Nick Petrov was a world-famous private investigator -- until a brain trauma destroyed part of his memory and changed who he is forever.
Now a killer is on the loose, looming up from a past that Nick can no longer remember.
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About the Author
Peter Abrahams is the New York Times bestselling author of twenty-five books, including the Edgar Award-winning Reality Check, Bullet Point, and the Echo Falls series for middle graders. Writing as Spencer Quinn, he is also the author of the Chet and Bernie series—Dog on It, Thereby Hangs a Tail, and To Fetch a Thief. He and his wife live in Massachusetts with their dog, Audrey.
Most Helpful Customer Reviews
This review is really late, but someone has to tell the other side. As a fan of Peter Abrahams 'The Tutor, Last of the Dixie Heroes', I was looking forward to this book, especially after all the glowing reviews. While the last two books were not mysteries, per se, Abrahams did a great job at creating a suspenseful mood with intricate plot and character developments in a very original way. Unfortunately, 'Oblivion' was very disappointing, especially since it was touted as a mystery. The book is about a private eye who gets hired for a missing person case. He starts working on the case, but then loses his memory because of a brain tumor. Once he gets out of the hospital, we then watch the PI retrace all of his steps from the first few chapters, albeit much more slowly due to his new impairments. The author telegraphs the identity of the bad guy(s) to the reader very early, and the only 'mystery' in this book is waiting for the PI to figure it out, even though the author hits him with the clues multiple times. Sorry, but I don't recommend this one. It's really amazing to see how many reviewers claim they loved it, so you might like it, too.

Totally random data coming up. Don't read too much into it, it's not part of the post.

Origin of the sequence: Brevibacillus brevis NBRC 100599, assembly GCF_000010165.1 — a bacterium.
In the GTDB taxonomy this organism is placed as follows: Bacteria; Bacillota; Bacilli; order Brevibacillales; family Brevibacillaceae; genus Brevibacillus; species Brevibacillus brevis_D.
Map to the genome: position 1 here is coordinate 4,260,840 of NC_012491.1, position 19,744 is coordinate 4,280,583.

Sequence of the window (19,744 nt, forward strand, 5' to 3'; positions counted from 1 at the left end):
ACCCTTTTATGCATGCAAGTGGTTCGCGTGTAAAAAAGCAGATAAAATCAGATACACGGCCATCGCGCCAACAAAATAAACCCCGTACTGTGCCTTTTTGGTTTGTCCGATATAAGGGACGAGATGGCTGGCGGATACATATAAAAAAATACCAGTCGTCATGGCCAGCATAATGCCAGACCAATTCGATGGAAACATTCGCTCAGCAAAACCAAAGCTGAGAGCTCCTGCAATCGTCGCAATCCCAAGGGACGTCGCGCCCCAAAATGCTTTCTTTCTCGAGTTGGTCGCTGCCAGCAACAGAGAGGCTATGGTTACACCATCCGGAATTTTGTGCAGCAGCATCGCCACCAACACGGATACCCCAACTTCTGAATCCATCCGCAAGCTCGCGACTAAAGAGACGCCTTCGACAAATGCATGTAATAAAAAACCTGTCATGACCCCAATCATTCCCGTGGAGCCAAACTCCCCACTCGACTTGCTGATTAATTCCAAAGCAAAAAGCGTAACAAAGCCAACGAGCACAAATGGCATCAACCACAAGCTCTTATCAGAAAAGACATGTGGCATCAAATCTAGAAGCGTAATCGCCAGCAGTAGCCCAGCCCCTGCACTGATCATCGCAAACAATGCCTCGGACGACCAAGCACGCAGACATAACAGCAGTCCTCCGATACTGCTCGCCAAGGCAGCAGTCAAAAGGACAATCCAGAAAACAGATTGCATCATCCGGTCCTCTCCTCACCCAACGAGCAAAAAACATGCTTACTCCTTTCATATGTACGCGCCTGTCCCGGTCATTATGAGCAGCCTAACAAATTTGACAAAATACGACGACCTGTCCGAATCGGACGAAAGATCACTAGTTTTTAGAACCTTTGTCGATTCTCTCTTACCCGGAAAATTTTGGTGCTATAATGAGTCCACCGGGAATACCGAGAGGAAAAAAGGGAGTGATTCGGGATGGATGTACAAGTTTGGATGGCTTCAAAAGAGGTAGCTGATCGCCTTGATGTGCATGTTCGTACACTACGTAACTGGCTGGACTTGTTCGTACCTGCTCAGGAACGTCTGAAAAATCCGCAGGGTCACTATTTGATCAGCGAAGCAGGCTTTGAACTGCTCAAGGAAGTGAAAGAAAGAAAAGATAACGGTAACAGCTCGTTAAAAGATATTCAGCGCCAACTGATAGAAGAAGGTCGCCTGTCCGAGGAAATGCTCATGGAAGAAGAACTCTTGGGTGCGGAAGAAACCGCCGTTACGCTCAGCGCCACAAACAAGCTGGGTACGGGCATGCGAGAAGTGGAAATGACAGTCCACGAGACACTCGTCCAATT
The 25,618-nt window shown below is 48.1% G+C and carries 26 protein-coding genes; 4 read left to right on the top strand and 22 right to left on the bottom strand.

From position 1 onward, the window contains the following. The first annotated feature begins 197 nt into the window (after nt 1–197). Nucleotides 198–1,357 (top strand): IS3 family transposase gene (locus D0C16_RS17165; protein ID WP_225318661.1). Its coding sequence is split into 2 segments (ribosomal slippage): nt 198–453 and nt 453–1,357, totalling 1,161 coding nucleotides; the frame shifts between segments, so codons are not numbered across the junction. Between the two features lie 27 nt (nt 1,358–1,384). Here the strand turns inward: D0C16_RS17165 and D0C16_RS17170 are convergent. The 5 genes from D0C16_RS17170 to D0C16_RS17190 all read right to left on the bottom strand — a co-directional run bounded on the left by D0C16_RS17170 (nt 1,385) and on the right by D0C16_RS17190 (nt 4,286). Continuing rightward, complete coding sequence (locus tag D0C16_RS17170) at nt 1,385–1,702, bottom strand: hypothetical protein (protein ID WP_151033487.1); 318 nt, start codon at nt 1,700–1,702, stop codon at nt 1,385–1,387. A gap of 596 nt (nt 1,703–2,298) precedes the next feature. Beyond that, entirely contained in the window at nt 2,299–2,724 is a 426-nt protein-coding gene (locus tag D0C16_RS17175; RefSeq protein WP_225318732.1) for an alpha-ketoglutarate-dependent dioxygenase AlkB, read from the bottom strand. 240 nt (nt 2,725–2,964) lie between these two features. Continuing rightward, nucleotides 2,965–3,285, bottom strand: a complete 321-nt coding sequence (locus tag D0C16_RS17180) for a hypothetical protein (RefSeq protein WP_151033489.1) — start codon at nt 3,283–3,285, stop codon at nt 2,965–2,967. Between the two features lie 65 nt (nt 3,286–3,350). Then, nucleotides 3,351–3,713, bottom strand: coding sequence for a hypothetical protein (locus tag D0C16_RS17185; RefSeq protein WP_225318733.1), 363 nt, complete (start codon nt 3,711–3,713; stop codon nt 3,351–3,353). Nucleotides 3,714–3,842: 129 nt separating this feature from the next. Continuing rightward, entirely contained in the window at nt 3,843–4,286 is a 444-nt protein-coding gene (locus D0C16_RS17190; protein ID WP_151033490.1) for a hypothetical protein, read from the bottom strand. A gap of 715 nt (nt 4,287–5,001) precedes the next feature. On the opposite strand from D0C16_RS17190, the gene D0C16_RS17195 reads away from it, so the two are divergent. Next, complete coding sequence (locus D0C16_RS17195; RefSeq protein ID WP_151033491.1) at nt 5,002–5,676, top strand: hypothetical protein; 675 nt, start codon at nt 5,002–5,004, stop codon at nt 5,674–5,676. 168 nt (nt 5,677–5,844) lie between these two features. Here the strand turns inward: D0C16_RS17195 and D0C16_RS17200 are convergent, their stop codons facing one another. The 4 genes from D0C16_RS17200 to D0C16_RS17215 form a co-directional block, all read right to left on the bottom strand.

Nick Petrov has a talent for finding missing children. His special skills, and most of all his desire to save kids, have led him to get wrapped up in a case where nothing is as it seems. Everyone is lying to him and just when he figures out the answers, he wakes up in the hospital with oblivion where his memories of the last two weeks should be. He could just let it go, and get on with his life. But what did he discover that was so important? Who are the people in this picture he has at his home? Why is there a check in his bank account from someone he can't recall? Oblivion is definitely a thriller, with lots of twists and turns along the way. I was not able to predict ANY of the twists, and definitely couldn't figure out who the “bad guy” was until the very end!
Peter Abrahams takes us into a great "what if." Most of us can imagine disability and wonder how we'd handle it. Add to that living through questions about what went before, and mindless violence bringing more questions than answers, and know you've been inside Nick Petrov. Outstanding!
What a ride! I bought Oblivion today and could not put it down. It tweaks the detective genre to create something totally original. The book is great fun and I strongly recommend it.